Tuesday, June 26, 2007

A Place Away

This is our week to pack up and move out to our little house for Campmeeting. Our family has been part of this annual spiritual event at various times for over a hundred years, but without fail since the 1950s. A United Methodist Campground, it brings together an odd mixture of religion and family reunion where two services a day are held under the roof of the open air tabernacle and old friends gather for long visits on porch swings, around dinner tables or in the pews.

The week is an odd mixtures of long time traditions and modern innovations and, sometimes, a surprise or two:
The folks who stay in the barn-like houses are called 'tenters,' the mobile home area is for 'campers' and the campsites are for 'campers' who stay in campers or RVs.
Vinyl tablecloths and antique dishes share the table with no excuses and even special guests are urged to 'help yourself.'
The kitchen has a stove, refrigerator and microwave, but there is no hot water, no radio, no TV.
The screendoors are latched at night and birdsong is the only lullaby needed.

It is a place away, a time away. It is what each person makes it.

Thursday, June 21, 2007

Choosing Between Two

This week's special election to fill the Congressional seat of our friend, Charlie Norwood, pitted an old classmate against 8 other candidates. We were pleased that he received more votes than his next two competitors together. However, since he did not receive a 50%, there will be a run-off next month; we just don't know which of the two will be his opponent.

Large crowds of voters are never expected for special elections so I was prepared to get a little reading done during our 12 hour day. I didn't have any reading time, but my election workers are a great team and I did manage to take a break with my camera. The church which hosts my precincts is very contemporary and I wanted to photograph the stained glass windows which remind me of Rouault's paintings.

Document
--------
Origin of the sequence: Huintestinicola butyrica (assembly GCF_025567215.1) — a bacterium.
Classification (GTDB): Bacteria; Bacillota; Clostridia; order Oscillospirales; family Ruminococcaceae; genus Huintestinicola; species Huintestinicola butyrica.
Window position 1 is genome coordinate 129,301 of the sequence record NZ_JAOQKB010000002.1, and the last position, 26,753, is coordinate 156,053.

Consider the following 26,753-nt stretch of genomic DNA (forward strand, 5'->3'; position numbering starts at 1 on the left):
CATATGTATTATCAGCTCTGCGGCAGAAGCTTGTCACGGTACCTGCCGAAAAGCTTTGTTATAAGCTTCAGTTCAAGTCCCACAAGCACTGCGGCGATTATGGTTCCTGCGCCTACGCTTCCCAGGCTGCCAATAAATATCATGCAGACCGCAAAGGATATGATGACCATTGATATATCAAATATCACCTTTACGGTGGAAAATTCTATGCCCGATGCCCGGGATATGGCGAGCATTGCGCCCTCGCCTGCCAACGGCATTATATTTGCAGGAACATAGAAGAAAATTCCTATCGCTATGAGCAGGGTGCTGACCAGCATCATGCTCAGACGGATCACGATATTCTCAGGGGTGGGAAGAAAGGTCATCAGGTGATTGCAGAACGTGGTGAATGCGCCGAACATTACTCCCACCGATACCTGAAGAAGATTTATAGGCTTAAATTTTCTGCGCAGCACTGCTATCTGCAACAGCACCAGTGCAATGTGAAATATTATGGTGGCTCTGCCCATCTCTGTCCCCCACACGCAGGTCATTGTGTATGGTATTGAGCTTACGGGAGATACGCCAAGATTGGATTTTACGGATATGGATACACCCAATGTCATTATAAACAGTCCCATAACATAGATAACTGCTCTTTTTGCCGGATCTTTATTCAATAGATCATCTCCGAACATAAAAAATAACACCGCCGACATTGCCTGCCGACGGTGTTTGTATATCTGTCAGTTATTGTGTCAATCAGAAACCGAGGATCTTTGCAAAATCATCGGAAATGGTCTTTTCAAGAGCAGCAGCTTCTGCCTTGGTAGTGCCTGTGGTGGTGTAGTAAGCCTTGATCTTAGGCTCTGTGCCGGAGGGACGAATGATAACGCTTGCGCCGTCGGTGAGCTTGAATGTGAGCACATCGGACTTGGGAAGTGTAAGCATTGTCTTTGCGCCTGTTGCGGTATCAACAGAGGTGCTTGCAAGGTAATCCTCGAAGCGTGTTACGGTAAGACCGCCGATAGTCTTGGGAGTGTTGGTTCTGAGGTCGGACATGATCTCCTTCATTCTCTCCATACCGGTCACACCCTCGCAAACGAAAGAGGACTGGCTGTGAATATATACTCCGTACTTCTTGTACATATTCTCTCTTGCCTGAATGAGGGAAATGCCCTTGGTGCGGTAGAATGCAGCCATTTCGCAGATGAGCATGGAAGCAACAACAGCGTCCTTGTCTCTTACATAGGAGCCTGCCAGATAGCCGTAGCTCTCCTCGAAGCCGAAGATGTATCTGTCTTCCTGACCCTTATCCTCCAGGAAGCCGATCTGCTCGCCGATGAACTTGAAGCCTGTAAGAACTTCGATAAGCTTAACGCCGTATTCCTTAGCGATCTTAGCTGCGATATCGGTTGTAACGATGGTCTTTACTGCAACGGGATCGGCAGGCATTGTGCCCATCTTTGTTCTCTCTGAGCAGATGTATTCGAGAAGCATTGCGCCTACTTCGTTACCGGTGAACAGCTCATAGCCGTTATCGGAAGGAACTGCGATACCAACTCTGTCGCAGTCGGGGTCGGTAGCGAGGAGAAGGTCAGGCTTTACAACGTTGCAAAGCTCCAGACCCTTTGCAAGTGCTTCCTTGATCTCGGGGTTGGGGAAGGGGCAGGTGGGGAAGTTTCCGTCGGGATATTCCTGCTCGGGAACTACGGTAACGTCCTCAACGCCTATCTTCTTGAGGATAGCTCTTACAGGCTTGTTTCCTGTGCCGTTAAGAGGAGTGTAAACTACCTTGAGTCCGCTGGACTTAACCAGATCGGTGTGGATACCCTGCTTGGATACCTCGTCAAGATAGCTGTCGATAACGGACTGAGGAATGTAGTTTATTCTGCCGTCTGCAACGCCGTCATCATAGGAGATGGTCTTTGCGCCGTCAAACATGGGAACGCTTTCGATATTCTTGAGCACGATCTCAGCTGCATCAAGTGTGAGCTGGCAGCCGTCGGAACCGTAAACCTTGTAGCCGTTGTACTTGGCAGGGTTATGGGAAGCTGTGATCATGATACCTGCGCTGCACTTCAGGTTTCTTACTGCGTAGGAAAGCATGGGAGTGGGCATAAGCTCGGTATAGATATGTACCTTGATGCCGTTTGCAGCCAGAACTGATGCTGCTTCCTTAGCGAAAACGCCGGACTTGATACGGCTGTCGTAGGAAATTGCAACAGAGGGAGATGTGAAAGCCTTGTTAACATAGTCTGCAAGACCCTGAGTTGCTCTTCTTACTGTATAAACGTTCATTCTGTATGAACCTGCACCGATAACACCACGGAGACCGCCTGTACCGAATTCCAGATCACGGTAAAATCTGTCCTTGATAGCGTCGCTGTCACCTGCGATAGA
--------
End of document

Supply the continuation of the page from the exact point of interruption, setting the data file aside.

As I passed through the corridor to the rotunda and the windows, I looked up at a sliver of sky above the mediation courtyard. Cottony white clouds were lit with late afternoon sunbeams and I was enthralled. Then I felt a hand on my arm. I turned to face a voter who was pointing toward the ground. I looked down into the garden and found a concrete bunny and a very much alive green lizard having a conversation.

If I had to vote, I would have a difficult time in choosing which view was more awesome. I hope my voters have an easier time in the run-off decision-making next month.

Saturday, June 16, 2007

The Peaches Were Being Picked

Fuzzy Skins times Three

One of the things I am learning about my digital camera is that I take lots of shots of lots of things. Sometimes I am surprised at what I get. Sometimes I am surprised by what I had not seen.
Three In A Row
Daughter Susan teaches at a rural school and stopped by her classroom last week to return some books and files. When she came home, she had bags of fresh veggies and a basket of peaches from a roadside stand. She said she couldn't resist because the peaches near the school were begin picked and the peach smell filled the air. We spread them out on a table and the peach smell filled the house.